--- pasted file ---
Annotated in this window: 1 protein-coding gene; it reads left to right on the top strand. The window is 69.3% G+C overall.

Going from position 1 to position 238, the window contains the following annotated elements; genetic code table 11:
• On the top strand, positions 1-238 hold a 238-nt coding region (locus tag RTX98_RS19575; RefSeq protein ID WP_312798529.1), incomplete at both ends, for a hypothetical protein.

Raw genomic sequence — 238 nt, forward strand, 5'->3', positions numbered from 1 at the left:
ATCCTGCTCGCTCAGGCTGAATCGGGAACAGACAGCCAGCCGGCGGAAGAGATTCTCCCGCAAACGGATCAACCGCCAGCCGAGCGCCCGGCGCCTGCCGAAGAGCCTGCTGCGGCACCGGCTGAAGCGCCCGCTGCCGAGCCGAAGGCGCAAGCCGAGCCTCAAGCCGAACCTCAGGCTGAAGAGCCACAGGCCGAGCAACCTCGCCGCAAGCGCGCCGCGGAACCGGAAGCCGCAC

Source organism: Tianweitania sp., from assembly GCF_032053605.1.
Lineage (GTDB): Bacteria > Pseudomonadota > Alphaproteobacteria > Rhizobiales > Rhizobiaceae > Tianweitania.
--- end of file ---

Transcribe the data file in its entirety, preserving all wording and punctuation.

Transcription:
Annotated in this window: 1 protein-coding gene; it reads left to right on the top strand. The window is 69.3% G+C overall.

Going from position 1 to position 238, the window contains the following annotated elements; genetic code table 11:
• On the top strand, positions 1-238 hold a 238-nt coding region (locus tag RTX98_RS19575; RefSeq protein ID WP_312798529.1), incomplete at both ends, for a hypothetical protein.

Raw genomic sequence — 238 nt, forward strand, 5'->3', positions numbered from 1 at the left:
ATCCTGCTCGCTCAGGCTGAATCGGGAACAGACAGCCAGCCGGCGGAAGAGATTCTCCCGCAAACGGATCAACCGCCAGCCGAGCGCCCGGCGCCTGCCGAAGAGCCTGCTGCGGCACCGGCTGAAGCGCCCGCTGCCGAGCCGAAGGCGCAAGCCGAGCCTCAAGCCGAACCTCAGGCTGAAGAGCCACAGGCCGAGCAACCTCGCCGCAAGCGCGCCGCGGAACCGGAAGCCGCAC

Source organism: Tianweitania sp., from assembly GCF_032053605.1.
Lineage (GTDB): Bacteria > Pseudomonadota > Alphaproteobacteria > Rhizobiales > Rhizobiaceae > Tianweitania.